Articles | Volume 16, issue 5
Research article
17 Mar 2016
Research article |  | 17 Mar 2016

The contrasting roles of water and dust in controlling daily variations in radiative heating of the summertime Saharan heat low

John H. Marsham, Douglas J. Parker, Martin C. Todd, Jamie R. Banks, Helen E. Brindley, Luis Garcia-Carreras, Alexander J. Roberts, and Claire L. Ryder


Interactive discussion

Status: closed
Status: closed
AC: Author comment | RC: Referee comment | SC: Short comment | EC: Editor comment
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Peer-review completion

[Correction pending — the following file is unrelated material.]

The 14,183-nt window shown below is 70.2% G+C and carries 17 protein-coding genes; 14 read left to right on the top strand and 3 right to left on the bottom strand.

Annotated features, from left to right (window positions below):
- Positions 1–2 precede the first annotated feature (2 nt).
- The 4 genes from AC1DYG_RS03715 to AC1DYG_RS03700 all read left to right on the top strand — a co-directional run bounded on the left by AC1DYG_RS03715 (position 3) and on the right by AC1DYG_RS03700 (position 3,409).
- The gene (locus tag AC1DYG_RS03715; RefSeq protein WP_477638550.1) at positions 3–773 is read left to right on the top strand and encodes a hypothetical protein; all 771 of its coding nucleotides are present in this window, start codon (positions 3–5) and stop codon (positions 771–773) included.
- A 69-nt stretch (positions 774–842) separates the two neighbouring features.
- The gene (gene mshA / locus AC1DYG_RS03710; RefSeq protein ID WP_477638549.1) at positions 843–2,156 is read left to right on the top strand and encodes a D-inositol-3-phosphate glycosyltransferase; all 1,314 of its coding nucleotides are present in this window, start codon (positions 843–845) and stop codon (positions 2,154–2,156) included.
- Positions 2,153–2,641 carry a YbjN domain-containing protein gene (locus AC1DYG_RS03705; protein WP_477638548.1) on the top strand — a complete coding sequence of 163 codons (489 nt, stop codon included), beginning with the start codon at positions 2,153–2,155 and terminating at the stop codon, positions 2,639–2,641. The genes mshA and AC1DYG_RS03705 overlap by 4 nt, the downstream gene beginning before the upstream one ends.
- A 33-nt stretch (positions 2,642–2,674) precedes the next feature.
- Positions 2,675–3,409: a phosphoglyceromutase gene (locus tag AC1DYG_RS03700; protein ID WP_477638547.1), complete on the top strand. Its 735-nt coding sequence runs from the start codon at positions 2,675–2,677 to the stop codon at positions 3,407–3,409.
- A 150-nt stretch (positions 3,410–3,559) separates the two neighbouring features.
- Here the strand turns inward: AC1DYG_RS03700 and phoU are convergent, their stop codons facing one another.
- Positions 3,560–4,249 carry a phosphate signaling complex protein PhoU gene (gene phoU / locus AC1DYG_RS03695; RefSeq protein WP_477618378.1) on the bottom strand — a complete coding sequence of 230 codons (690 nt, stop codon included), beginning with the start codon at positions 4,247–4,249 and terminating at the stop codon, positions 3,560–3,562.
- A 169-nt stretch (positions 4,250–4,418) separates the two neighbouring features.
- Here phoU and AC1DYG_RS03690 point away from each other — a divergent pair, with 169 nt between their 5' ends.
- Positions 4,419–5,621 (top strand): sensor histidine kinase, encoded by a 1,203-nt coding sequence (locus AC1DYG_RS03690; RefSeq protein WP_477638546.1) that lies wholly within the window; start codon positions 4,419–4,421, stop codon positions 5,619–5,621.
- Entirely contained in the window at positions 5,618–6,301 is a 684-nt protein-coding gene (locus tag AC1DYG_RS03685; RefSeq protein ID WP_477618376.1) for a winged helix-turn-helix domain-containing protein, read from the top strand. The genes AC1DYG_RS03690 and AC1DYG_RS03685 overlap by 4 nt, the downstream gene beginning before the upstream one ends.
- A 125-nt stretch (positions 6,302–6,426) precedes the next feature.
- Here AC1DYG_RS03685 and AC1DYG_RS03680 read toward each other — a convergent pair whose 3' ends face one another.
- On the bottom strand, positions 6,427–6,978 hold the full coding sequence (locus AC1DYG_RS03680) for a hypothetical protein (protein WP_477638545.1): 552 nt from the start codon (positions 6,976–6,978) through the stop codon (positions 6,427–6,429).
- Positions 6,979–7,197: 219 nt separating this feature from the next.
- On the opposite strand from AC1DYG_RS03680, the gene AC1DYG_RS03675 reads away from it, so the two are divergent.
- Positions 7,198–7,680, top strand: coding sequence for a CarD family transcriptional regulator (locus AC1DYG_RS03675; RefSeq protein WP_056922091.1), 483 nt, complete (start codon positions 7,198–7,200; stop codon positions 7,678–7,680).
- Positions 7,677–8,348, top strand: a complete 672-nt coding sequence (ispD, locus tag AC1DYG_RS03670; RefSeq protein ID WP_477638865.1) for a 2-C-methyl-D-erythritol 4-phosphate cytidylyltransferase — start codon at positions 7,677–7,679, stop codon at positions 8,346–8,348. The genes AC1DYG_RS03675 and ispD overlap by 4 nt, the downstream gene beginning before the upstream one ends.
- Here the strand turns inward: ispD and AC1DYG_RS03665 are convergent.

AR: Author's response | RR: Referee report | ED: Editor decision
AR by John Marsham on behalf of the Authors (11 Feb 2016)  Author's response   Manuscript 
ED: Publish as is (20 Feb 2016) by Yves Balkanski
AR by John Marsham on behalf of the Authors (03 Mar 2016)
Short summary
The roles of water, clouds and airborne dust in controlling the heating of the Sahara are uncertain, which has major implications for the West African monsoon. Observations from the Fennec project, with satellite data, show that total atmospheric water content provides a far stronger control on total radiative heating than dust does, but dust provides the stronger control on surface heating. Therefore major heating errors in global models are likely due to known errors in water transport.
Final-revised paper